Re: desperate seller called… - Posted by JPiper
Posted by JPiper on December 13, 2000 at 14:38:16:
I didn’t necessarily say “pay” something now…I said agree to pay. Here’s the difference: Back taxes need to be paid…but chances are you can pay them out of the new buyer’s money. In your original post you did not indicate that there are back payments, but if there are these “may” be able to be paid out of the new buyer’s money as well, depending on whether the lender has initiated foreclosure and where the foreclosure stands in terms of time. These are things you should know by now after your telephone conversation.
You also didn’t mention repairs in the initial post. But depending on what these are, you may be able to move the property without doing the repairs…it would depend on what they are. Most people as an example aren’t too concerned about paint if they can get into a property “non-qualifying”.
All in all, you need more information if you don’t know where the loan stands and you don’t have repair information.
As far as estimating repairs, my suggestion would be to tie the property up as indicated above, subject to an inspection and subject to verification of the loan information (assuming you can tie it up for perhaps just moving costs by taking over the loan).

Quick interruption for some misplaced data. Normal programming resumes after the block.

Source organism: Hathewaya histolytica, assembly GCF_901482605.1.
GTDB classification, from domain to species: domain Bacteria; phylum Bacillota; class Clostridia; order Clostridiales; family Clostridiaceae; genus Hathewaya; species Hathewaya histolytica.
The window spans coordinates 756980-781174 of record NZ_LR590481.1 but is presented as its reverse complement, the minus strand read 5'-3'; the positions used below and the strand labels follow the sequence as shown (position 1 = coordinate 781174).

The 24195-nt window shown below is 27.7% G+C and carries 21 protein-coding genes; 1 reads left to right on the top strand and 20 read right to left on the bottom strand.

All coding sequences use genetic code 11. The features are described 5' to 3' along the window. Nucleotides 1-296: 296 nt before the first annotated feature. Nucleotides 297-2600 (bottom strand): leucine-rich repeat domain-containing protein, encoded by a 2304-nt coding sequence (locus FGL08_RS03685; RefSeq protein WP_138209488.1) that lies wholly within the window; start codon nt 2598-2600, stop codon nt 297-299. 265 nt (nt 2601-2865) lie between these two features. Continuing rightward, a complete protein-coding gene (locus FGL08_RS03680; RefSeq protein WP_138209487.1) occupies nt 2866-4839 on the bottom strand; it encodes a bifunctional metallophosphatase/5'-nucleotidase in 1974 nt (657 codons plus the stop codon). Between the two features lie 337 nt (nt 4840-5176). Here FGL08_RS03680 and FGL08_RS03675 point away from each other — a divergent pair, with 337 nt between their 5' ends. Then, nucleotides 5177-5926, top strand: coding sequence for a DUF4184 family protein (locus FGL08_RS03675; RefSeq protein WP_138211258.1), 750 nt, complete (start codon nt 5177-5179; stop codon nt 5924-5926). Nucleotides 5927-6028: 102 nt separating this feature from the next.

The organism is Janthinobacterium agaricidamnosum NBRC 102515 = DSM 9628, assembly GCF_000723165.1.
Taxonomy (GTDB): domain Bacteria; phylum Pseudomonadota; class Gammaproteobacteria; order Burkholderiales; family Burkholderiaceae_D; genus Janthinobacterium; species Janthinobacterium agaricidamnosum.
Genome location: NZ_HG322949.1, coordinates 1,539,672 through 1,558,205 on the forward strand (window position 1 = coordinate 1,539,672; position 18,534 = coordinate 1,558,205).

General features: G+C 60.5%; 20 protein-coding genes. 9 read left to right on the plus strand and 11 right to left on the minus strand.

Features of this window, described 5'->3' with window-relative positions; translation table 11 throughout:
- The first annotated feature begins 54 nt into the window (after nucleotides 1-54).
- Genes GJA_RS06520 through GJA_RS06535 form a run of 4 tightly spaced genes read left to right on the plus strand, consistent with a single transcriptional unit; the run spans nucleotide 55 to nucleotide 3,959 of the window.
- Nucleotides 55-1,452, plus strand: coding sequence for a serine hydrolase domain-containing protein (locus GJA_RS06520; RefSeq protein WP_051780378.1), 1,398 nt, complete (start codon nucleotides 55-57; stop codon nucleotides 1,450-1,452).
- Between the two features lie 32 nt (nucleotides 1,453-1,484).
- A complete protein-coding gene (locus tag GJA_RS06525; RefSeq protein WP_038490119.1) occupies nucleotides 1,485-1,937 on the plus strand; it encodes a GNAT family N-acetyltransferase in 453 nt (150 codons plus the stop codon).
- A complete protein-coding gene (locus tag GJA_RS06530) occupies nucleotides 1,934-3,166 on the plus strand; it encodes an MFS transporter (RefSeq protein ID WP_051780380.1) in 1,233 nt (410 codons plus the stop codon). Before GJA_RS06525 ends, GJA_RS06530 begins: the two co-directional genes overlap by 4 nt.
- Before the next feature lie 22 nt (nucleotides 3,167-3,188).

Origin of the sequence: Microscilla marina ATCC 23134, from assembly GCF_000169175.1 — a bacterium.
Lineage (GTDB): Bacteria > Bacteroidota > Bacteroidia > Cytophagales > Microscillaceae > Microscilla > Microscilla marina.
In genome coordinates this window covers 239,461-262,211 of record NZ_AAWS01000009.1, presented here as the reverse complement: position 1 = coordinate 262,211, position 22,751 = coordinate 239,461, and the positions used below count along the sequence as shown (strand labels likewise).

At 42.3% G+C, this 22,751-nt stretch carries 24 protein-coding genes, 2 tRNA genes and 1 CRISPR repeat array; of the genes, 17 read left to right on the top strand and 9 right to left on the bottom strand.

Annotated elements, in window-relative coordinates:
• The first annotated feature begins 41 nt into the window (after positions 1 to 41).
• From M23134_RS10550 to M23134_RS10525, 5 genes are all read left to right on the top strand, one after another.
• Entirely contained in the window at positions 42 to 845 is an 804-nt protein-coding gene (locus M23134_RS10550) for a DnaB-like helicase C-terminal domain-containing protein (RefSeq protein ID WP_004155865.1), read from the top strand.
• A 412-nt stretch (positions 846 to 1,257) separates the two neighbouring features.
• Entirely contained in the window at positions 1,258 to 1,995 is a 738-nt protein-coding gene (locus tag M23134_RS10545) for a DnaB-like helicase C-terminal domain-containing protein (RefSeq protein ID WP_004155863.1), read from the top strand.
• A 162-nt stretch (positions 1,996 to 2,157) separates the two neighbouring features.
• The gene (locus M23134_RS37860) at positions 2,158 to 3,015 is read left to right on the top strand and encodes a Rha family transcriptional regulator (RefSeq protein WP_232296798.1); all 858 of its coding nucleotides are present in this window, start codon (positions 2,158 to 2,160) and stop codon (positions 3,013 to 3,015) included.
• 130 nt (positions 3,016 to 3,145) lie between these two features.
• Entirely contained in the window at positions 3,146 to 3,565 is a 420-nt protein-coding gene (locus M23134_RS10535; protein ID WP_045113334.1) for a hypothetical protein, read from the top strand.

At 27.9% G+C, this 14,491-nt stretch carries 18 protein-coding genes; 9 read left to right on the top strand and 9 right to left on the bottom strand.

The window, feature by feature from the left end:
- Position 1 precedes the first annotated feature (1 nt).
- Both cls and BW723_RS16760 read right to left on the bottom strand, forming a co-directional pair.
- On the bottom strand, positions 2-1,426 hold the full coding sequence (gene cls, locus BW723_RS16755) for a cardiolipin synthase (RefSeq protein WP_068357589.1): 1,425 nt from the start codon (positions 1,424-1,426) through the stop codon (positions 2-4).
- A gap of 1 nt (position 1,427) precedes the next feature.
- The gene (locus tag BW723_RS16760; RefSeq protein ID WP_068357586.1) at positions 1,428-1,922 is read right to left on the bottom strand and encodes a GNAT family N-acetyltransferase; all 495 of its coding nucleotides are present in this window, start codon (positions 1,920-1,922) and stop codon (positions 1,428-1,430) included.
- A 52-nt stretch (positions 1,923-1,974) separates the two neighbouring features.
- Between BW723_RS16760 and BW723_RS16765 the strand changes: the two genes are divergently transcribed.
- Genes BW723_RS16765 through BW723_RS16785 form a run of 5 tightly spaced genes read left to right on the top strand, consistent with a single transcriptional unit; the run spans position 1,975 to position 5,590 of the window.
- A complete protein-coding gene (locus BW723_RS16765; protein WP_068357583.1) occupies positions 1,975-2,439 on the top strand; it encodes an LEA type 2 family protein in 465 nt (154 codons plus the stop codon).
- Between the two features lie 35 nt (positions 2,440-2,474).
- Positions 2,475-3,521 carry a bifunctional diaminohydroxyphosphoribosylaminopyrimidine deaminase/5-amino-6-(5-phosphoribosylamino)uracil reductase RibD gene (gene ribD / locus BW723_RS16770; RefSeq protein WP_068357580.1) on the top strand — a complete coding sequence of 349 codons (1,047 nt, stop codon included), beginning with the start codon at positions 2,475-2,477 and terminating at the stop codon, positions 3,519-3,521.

Now you have a way to back out of the deal. You may be able to get a contractor over there once the deal is under contract to take a look and give you an estimate. I would also suggest that you acquire “Home Repair and Remodel Cost Guide” by Marshall and Swift. It’s probably available on Amazon.com. This will give you estimates on most of the things that you will be confronted with…although the estimates are high and I would never dream of paying these prices. Nevertheless, it will at least give you a clue. I would also spend some time at Home Depot looking at the cost of the things. A good rule of thumb is that labor is about 2 1/2 times the cost of materials and parts…on average. Just a rule of thumb though, a way to try to get in the ballpark.
Finally, because you are limited in cash or you’re worried about the time of year doesn’t mean you should raise your offer to $125K. That would be a reason NOT to do that.